Anyone who has watched the movie Back to the Future knows what a Delorean car is (It’s a time machine, of course!), however, few know the remarkable story behind the real life car. Its quite a story as anyone who is old enough to remember the saga will tell you.
It all starts with a remarkable automobile executive named John Z. DeLorean. Born in Detroit in 1925, John DeLorean was a mechanically talented kid and tinkered with just about everything. After high school he earned a master’s degree in engineering from the Chrysler Institute and after graduation, worked in the prestigious Packard Research and Development group. After his stint at Packard, he went to General Motors and quickly rose up the ladder until he became in charge of the Chevrolet Division.
In 1975, Delorean precipitously quit his position at General Motors and immediately founded two companies: Composite Technology Corporation (CTC) and the DeLorean Motor Company (DMC). CTC was developed to research and develop new, cutting-edge automotive construction materials and DMC was to build his dream car according to Mr Ed’s Fine Pre-Owned Automobiles and Trucks.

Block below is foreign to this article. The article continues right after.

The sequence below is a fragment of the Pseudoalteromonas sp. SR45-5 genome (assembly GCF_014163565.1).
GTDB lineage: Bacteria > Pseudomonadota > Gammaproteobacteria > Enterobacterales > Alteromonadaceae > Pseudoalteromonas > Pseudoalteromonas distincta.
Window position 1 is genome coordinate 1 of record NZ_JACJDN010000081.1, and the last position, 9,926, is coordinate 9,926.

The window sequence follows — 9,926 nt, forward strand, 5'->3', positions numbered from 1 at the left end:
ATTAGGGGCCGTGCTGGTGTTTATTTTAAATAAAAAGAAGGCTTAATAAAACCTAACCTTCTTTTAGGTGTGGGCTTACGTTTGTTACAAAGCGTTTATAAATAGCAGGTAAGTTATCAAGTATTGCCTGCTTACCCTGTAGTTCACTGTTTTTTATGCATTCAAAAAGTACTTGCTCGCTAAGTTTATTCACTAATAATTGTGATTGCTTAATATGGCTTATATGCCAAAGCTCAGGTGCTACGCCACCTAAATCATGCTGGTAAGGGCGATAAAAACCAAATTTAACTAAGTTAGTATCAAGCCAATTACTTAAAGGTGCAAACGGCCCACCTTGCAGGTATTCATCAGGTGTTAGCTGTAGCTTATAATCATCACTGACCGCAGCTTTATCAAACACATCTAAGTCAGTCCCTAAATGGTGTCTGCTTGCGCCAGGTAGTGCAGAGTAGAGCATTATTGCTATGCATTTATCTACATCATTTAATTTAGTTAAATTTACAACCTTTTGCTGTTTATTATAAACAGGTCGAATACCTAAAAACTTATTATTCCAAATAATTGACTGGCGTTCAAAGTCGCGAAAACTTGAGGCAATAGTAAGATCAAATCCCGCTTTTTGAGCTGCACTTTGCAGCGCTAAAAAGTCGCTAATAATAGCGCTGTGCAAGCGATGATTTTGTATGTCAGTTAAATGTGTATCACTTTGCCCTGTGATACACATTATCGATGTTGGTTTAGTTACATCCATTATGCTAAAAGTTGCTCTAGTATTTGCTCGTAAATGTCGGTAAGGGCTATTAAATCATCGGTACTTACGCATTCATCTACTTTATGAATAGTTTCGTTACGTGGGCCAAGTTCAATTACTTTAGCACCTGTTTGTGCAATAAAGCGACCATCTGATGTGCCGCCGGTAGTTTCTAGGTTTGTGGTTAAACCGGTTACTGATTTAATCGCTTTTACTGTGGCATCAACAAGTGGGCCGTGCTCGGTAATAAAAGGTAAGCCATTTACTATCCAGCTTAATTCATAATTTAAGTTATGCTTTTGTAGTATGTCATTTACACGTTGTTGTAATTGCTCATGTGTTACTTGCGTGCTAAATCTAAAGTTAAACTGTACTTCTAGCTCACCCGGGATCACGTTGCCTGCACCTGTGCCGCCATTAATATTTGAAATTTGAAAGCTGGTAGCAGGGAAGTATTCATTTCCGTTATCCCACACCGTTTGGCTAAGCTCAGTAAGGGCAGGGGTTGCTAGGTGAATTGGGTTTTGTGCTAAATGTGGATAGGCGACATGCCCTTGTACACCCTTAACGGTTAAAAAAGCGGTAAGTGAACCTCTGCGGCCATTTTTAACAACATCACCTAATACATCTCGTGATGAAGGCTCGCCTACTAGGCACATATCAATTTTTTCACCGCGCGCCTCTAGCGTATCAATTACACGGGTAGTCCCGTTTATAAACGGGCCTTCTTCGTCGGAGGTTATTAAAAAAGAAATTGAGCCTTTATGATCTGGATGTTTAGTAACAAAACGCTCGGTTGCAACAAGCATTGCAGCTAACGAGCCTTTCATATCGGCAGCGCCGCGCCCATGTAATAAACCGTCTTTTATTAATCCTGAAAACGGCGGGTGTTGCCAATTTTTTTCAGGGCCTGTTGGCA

Delorean’s first car, the DMC-12, was built in Northern Ireland, which offered him the best business deal of all the countries he spoke with. The factory’s formal opening was in 1981. As automotive journalists relate, the first cars to roll off the assembly line were so bad they were parked, unfinished, along the factory’s fence for weeks at a time. In fact, still plagued with quality problems, DeLorean had to set up rebuilding facilities in the U.S. just to fix completed cars before they could be delivered to dealers trouble free.
Despite the setbacks, though, there were orders for thousands of DMC-12s. DeLorean tried to ramp production up to 14,700 a year to meet demand but cash flow problems developed quickly. Conventional sources of funds didn’t work out and, unfortunately, Delorean pursued “questionable sources” to get money. He ended up in a dramatic DEA cocaine bust in October 1982 that became a world-wide news event. By 1984, he was found not guilty of all counts against him, but his car company was long gone to bankruptcy by then.
Today, the DeLorean Motorcar legend is being kept alive by the DeLorean Motor Company in Humble, Texas. They purchased the DeLorean trademark and most of the original parts left behind when the original company collapsed.